Title:
Protective cover for locking devices
Kind Code:
A1


Abstract:
A locking device protective cover system and method of installing such a protective cover system are disclosed. The inventive protective cover system includes a solid shroud or cover, anchor elements to attach the shroud in place over the locking device, a hasp element extending at least partially under the protective cover and to which the locking device is locked, such that upon locking the locking device to the hasp element, the locking device can not be removed from the hasp element unless the locking device is unlocked. As installed, the protective cover shields the locking device from vandalism. The inventive system is flexible such that it may be applied to most any access door and access way that can be secured by using an internally mounted hasp element sized and configured to engage with a locking device under the protective shroud.



Inventors:
Dennis, Gordon K. (Lansdale, PA, US)
Application Number:
10/716586
Publication Date:
05/19/2005
Filing Date:
11/19/2003
Assignee:
DENNIS GORDON K.
Primary Class:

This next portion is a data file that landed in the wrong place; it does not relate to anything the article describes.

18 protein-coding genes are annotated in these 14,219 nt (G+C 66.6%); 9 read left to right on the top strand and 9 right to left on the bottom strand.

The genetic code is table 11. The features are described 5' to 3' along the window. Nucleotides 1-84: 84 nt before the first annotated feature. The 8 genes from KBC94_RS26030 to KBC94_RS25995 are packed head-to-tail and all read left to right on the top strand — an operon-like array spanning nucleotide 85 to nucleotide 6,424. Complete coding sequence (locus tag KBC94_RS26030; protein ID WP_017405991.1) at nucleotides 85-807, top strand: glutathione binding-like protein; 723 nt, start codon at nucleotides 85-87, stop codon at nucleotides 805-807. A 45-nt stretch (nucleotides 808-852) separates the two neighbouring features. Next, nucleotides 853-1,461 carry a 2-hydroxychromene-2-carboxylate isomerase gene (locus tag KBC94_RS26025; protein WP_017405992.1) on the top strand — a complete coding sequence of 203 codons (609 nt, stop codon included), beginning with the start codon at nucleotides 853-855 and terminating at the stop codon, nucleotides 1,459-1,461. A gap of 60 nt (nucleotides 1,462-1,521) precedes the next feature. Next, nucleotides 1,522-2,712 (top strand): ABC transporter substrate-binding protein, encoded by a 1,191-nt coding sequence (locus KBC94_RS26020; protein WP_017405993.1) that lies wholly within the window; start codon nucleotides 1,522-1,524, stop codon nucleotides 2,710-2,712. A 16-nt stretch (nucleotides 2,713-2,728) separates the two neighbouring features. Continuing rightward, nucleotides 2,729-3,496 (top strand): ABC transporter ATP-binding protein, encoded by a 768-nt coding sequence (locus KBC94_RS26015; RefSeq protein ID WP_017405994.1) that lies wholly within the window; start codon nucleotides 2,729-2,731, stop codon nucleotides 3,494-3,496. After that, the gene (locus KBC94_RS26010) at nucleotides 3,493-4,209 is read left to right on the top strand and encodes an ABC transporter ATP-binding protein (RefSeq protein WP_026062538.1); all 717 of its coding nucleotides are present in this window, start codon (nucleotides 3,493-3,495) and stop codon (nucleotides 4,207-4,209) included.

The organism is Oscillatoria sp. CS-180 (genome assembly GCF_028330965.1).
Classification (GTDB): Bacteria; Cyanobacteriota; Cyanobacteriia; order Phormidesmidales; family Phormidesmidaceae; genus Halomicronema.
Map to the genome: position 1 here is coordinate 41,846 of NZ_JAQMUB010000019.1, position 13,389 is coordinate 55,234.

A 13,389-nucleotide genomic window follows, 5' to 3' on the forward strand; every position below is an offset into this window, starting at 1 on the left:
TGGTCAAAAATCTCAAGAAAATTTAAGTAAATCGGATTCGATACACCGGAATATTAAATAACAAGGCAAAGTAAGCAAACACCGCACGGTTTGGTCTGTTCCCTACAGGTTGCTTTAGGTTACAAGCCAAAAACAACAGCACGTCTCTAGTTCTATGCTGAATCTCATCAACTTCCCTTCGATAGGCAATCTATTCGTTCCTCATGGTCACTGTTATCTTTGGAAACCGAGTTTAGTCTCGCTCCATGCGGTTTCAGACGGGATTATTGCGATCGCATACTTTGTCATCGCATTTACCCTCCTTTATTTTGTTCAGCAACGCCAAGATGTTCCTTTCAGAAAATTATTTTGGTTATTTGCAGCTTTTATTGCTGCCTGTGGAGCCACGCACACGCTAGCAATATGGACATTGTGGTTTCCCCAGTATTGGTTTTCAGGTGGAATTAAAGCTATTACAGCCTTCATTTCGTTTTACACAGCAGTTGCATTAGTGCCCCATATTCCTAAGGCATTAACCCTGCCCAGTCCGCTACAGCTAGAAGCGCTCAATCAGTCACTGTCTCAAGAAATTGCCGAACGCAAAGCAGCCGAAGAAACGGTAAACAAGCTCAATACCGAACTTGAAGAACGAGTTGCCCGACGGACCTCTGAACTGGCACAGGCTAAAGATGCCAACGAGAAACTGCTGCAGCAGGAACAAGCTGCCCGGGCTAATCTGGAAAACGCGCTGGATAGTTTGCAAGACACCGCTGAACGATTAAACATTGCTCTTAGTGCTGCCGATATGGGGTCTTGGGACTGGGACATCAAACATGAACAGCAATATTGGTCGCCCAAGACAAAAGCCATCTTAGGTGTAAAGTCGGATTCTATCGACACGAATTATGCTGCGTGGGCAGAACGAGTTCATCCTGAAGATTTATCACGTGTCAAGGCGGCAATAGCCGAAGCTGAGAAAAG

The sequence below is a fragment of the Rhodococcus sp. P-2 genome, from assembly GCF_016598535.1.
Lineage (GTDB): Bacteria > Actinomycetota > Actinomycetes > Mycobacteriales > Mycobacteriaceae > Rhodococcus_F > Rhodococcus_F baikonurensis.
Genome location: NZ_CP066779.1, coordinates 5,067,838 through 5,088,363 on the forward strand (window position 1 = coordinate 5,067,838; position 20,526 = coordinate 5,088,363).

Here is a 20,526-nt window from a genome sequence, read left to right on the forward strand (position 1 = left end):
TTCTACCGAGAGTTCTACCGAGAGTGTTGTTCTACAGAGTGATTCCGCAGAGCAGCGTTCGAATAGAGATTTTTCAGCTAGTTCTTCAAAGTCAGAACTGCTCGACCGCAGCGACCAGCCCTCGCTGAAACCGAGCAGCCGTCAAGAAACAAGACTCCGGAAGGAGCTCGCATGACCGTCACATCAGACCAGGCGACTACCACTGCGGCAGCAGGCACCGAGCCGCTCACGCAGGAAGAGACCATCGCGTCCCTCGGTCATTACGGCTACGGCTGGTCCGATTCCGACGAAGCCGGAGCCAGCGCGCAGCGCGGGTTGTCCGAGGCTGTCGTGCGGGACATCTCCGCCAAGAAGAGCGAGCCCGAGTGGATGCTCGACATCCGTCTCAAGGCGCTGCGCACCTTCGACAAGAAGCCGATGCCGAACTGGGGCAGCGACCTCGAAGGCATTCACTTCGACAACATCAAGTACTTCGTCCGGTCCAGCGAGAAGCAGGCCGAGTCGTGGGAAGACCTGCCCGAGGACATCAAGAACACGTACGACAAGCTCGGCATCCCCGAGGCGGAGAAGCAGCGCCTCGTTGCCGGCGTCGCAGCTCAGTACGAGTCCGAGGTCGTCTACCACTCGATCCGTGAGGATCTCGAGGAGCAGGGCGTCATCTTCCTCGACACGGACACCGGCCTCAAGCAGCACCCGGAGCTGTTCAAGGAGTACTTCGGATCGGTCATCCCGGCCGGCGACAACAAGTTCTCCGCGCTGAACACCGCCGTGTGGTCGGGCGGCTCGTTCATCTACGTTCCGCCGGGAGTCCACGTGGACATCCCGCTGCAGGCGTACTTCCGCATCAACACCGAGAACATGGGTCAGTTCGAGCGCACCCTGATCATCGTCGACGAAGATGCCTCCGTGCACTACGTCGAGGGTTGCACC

International Classes:
E05B67/38; (IPC1-7): E05B67/38
View Patent Images:
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Primary Examiner:
GALL, LLOYD A
Attorney, Agent or Firm:
Stradley Ronon (Malvern, PA, US)
Claims:
1. A protective cover for use with a locking device, said protective cover comprising: a protective shroud sized to cover at least part of the locking device; means to affix the protective shroud in place over the locking device; and a hasp element to which the locking device engages under the protective cover, such that upon locking the locking device to the hasp element, the locking device can not be removed from the hasp element unless the locking device is unlocked.

2. A protective cover for use with a locking device, said protective cover comprising: a protective shroud sized to cover at least part of the locking device; a plurality of anchors attached to the protective shroud; means to affix the protective shroud in place over the locking device; and a hasp element to which the locking device engages under the protective cover, such that upon locking the locking device to the hasp element, the locking device can not be removed from the hasp element unless the locking device is unlocked.

3. The locking device protective cover, according to claim 1, wherein the protective shroud is made from stainless steel.

4. The locking device protective cover, according to claim 1, wherein the protective shroud is made from approximately quarter inch thick stainless steel.

5. The locking device protective cover, according to claim 1, wherein the plurality of anchors are each threaded bolts welded to the protective cover, and the affixing means are a plurality of nuts respectively threaded to engage the threaded bolts to mount the protective cover in place.